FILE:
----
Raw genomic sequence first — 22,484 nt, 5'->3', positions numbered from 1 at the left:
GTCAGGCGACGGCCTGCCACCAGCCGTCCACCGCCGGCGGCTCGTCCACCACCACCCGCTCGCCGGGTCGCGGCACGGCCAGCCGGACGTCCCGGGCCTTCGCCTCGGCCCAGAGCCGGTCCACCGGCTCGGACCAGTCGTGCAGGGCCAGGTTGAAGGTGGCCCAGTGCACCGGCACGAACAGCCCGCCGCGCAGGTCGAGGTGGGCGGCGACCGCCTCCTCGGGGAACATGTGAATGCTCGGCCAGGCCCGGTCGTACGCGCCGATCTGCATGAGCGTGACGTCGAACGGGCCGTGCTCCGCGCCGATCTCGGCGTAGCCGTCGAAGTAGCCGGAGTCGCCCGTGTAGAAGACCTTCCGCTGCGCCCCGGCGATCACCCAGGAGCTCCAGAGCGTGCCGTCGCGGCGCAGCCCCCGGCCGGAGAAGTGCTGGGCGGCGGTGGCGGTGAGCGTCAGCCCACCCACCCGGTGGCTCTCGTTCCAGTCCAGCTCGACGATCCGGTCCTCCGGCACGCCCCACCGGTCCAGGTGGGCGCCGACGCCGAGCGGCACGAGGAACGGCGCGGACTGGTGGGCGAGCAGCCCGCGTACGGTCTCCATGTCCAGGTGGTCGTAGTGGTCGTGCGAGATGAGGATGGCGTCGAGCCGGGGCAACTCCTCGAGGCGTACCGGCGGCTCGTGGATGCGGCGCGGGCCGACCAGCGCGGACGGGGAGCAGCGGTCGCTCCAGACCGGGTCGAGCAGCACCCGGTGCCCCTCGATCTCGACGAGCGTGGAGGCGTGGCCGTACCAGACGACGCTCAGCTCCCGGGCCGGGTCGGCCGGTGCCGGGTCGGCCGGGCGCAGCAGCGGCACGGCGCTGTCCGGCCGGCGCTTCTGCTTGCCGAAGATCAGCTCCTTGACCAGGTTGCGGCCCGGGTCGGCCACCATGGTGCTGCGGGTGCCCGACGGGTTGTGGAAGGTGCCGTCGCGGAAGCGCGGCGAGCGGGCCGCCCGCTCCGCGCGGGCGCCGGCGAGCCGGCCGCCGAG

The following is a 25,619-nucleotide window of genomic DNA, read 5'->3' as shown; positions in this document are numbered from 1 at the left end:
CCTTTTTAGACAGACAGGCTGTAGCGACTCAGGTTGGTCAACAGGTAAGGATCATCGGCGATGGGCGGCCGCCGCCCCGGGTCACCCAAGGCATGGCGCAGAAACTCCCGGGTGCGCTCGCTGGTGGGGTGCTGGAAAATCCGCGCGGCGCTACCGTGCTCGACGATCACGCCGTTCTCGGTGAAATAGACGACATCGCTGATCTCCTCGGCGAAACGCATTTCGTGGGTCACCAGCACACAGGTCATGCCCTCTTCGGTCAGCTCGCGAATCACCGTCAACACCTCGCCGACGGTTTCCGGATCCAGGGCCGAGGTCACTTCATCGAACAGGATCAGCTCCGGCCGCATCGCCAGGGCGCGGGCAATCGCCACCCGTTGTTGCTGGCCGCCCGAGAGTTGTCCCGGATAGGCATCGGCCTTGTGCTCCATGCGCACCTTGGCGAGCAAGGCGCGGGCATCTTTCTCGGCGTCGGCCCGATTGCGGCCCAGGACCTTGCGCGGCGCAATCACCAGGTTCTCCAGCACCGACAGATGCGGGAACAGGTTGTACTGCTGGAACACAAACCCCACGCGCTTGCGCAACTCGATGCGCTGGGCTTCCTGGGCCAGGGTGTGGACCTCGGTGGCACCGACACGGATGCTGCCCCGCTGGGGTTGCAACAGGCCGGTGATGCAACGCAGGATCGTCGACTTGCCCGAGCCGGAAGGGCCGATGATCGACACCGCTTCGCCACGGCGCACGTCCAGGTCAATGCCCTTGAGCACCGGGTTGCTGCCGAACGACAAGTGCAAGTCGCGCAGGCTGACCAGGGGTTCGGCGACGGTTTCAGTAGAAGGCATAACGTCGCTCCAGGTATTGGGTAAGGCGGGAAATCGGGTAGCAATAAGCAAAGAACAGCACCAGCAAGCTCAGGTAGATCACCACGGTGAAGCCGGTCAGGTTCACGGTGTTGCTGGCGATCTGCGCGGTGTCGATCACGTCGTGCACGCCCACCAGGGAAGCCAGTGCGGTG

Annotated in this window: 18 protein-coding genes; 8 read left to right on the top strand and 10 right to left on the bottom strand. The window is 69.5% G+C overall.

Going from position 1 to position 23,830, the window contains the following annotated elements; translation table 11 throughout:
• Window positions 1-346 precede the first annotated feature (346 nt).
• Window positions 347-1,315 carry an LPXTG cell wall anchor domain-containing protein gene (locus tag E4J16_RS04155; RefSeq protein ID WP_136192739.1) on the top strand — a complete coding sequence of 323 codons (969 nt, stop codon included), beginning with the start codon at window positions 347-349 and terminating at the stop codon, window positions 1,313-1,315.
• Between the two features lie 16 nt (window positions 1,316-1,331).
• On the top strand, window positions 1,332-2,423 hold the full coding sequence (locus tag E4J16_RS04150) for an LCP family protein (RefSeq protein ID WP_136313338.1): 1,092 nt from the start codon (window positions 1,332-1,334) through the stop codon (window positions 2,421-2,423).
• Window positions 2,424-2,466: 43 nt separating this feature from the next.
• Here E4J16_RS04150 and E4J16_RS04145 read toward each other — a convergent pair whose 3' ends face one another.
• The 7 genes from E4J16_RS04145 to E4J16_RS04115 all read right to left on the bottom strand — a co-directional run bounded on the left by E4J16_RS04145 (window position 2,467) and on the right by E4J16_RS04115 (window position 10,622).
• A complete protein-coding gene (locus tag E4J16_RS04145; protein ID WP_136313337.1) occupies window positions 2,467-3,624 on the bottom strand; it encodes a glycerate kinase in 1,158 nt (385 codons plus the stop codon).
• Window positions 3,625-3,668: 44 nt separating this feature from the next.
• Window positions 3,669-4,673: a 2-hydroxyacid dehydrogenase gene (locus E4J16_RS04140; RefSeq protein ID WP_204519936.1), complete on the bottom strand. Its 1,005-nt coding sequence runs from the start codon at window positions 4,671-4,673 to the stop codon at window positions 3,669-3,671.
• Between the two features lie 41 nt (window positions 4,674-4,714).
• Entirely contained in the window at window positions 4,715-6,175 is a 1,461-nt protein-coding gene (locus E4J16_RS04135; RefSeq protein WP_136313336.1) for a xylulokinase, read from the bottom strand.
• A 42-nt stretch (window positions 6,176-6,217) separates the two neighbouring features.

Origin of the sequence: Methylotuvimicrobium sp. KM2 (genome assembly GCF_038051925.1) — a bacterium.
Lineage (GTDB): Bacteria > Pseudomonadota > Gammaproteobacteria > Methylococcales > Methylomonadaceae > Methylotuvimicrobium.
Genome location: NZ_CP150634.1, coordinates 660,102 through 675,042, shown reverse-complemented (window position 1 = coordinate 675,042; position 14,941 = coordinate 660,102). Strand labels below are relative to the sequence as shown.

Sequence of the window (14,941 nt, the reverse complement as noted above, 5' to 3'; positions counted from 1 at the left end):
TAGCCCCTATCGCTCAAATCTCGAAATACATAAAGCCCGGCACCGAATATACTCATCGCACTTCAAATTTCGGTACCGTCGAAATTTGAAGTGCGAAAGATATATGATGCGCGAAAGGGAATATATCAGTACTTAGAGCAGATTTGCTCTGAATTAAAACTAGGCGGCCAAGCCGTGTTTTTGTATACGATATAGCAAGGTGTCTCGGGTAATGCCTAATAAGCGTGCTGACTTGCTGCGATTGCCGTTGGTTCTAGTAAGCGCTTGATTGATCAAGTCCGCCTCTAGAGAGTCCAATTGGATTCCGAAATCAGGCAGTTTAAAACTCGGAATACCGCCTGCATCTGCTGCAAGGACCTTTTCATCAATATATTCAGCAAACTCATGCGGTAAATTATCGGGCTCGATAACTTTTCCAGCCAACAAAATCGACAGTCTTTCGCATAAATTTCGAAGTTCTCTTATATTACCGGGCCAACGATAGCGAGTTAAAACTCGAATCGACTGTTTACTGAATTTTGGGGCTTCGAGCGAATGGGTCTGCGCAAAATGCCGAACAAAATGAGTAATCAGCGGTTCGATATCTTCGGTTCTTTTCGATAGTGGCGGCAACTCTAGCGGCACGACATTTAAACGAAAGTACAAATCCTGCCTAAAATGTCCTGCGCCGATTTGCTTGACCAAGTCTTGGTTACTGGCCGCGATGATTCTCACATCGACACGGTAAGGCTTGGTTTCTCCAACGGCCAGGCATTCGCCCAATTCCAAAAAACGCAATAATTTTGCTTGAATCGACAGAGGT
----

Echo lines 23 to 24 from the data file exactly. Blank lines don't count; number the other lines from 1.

Sequence of the window (14,941 nt, the reverse complement as noted above, 5' to 3'; positions counted from 1 at the left end):
TAGCCCCTATCGCTCAAATCTCGAAATACATAAAGCCCGGCACCGAATATACTCATCGCACTTCAAATTTCGGTACCGTCGAAATTTGAAGTGCGAAAGATATATGATGCGCGAAAGGGAATATATCAGTACTTAGAGCAGATTTGCTCTGAATTAAAACTAGGCGGCCAAGCCGTGTTTTTGTATACGATATAGCAAGGTGTCTCGGGTAATGCCTAATAAGCGTGCTGACTTGCTGCGATTGCCGTTGGTTCTAGTAAGCGCTTGATTGATCAAGTCCGCCTCTAGAGAGTCCAATTGGATTCCGAAATCAGGCAGTTTAAAACTCGGAATACCGCCTGCATCTGCTGCAAGGACCTTTTCATCAATATATTCAGCAAACTCATGCGGTAAATTATCGGGCTCGATAACTTTTCCAGCCAACAAAATCGACAGTCTTTCGCATAAATTTCGAAGTTCTCTTATATTACCGGGCCAACGATAGCGAGTTAAAACTCGAATCGACTGTTTACTGAATTTTGGGGCTTCGAGCGAATGGGTCTGCGCAAAATGCCGAACAAAATGAGTAATCAGCGGTTCGATATCTTCGGTTCTTTTCGATAGTGGCGGCAACTCTAGCGGCACGACATTTAAACGAAAGTACAAATCCTGCCTAAAATGTCCTGCGCCGATTTGCTTGACCAAGTCTTGGTTACTGGCCGCGATGATTCTCACATCGACACGGTAAGGCTTGGTTTCTCCAACGGCCAGGCATTCGCCCAATTCCAAAAAACGCAATAATTTTGCTTGAATCGACAGAGGT